Another word used for sin is parabasis. Maybe you have been out hiking or hunting and seen a sign reading, “Posted – No trespassing!” You would probably be wise to obey it. If you violate it, you could be arrested or even shot. Parabasis means trespassing against God.
Other Greek terms translated as sin include, ananomia (lawlessness or iniquity), poneria (evil or wickedness), and adikia (unrighteousness). No matter which kind of sin is used, they all have the same result: separation from God. So, the most important help we can give to anyone is to tell her how to seek God’s forgiveness.
Jesus explained this principle in two parables He shared in response to criticism of Him socializing with “sinners.”
Now all the tax collectors and the sinners were coming near Him to listen to Him. Both the Pharisees and the scribes began to grumble, saying, “This man receives sinners and eats with them.” So He told them this parable, saying, “What man among you, if he has a hundred sheep and has lost one of them, does not leave the ninety-nine in the open pasture and go after the one which is lost until he finds it? When he has found it, he lays it on his shoulders, rejoicing. And when he comes home, he calls together his friends and his neighbors, saying to them, ‘Rejoice with me, for I have found my sheep which was lost!’ ‘I tell you that in the same way, there will be more joy in heaven over one sinner who repents than over ninety-nine righteous persons who need no repentance.” Or what woman, if she has ten silver coins and loses one coin, does not light a lamp and sweep the house and search carefully until she finds it? When she has found it, she calls together her friends and neighbors, saying, “Rejoice with me, for I have found the coin which I had lost!” “In the same way, I tell you, there is joy in the presence of the angels of God over one sinner who repents.” (Luke 15:1-10)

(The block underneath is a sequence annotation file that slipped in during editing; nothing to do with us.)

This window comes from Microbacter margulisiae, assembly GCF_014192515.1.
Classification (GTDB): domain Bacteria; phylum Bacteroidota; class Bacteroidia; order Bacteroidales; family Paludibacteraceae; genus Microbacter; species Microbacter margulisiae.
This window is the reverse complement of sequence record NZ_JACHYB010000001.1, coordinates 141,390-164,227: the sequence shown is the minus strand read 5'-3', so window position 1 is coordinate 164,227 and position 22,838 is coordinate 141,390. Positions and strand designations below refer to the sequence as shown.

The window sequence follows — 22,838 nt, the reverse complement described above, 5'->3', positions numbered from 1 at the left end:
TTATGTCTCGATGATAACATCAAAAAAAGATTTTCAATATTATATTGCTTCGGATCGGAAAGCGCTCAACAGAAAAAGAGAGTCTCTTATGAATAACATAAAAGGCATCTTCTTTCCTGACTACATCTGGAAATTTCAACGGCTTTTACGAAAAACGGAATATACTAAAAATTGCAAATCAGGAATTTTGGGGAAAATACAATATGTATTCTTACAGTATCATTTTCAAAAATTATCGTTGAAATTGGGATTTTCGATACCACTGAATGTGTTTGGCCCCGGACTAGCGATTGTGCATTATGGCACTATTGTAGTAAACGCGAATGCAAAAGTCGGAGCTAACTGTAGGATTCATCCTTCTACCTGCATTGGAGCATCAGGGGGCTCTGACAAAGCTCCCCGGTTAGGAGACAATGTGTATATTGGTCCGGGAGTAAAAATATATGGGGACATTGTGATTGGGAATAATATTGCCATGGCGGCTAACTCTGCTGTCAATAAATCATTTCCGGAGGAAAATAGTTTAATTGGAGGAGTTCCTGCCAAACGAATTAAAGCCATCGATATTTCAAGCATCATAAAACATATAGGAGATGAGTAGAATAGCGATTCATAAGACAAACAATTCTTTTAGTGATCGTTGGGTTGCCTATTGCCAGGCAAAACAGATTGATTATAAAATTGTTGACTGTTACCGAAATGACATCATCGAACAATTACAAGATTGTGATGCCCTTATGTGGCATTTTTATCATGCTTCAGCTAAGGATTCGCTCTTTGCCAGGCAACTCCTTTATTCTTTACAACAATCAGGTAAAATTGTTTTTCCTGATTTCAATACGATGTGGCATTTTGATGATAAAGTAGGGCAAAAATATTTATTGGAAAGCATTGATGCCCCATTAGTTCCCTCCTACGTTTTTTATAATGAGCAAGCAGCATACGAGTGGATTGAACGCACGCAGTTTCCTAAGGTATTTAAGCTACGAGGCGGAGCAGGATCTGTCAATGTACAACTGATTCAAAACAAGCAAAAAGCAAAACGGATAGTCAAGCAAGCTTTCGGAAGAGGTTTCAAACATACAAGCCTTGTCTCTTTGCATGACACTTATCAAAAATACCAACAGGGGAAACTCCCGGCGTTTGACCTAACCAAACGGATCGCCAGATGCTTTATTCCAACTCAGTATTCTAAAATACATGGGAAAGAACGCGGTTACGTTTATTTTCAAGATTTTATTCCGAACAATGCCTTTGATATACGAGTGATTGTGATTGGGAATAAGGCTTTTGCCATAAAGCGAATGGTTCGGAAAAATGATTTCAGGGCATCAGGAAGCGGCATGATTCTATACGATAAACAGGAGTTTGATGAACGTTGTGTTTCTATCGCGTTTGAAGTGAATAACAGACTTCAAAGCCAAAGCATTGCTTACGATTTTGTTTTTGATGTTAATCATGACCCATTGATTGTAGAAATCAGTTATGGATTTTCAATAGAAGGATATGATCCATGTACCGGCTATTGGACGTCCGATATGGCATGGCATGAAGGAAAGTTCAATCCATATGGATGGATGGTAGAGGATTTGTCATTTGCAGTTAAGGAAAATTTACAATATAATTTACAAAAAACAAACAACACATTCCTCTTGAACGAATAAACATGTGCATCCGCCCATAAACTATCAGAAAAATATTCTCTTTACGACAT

So we need to start with the spiritual nature of people’s problems. Only through trusting in Jesus as Savior and Lord can they deal with the greatest problem of all, sin.
Step 2 is to follow the formula below for helping people find practical solutions to their problems so they can make wise decisions about how to deal with them.
Here are eight practical points to use to help someone in this process.
(1) Pray with her about the problem. This will demonstrate to her your confidence in God’s provisions. If she hears your faith expressed verbally it may enhance hers.
(2) Listen carefully to her explanation of the problem. Let her tell it as she sees it, no matter how confusing it may sound.
(3) Help her then define and simplify the problem. Sometimes when people clarify things, they see them in totally different, and less threatening, ways.
(4) Help her list alternative actions and possible solutions. Even encourage her to write them down.
(5) Suggest Biblical options and principles to her when possible. Take time to search the Scriptures for what they may say about a specific issue. A Bible concordance, dictionary, or topical index may be helpful in this regard.
(6) Pray once again with her for the Holy Spirit’s guidance. Once the problem has been clarified and the Bible consulted, get her to pray for wisdom from God’s Spirit. If she is not a Christian, you may need to take time at this point to share the Gospel with her as discussed above. If she does not want to accept Christ, still try, as best you can, to help her deal with her concerns.
(7) Once you have been through the above process, let her decide what course of action to take. Do not make the decision for her. She needs to own whatever decision she makes.
(8) Encourage her to act on her decision in faith that God will guide her. Again, you may want to address the deeper spiritual issues that often trigger predicaments in people’s lives.
In this three part series we discussed ways we can help people in their times of need. We know God will answer and provide solutions to the problems of life. As believers, we are capable of helping others and demonstrating God’s love to them.
© 2017 Tal Davis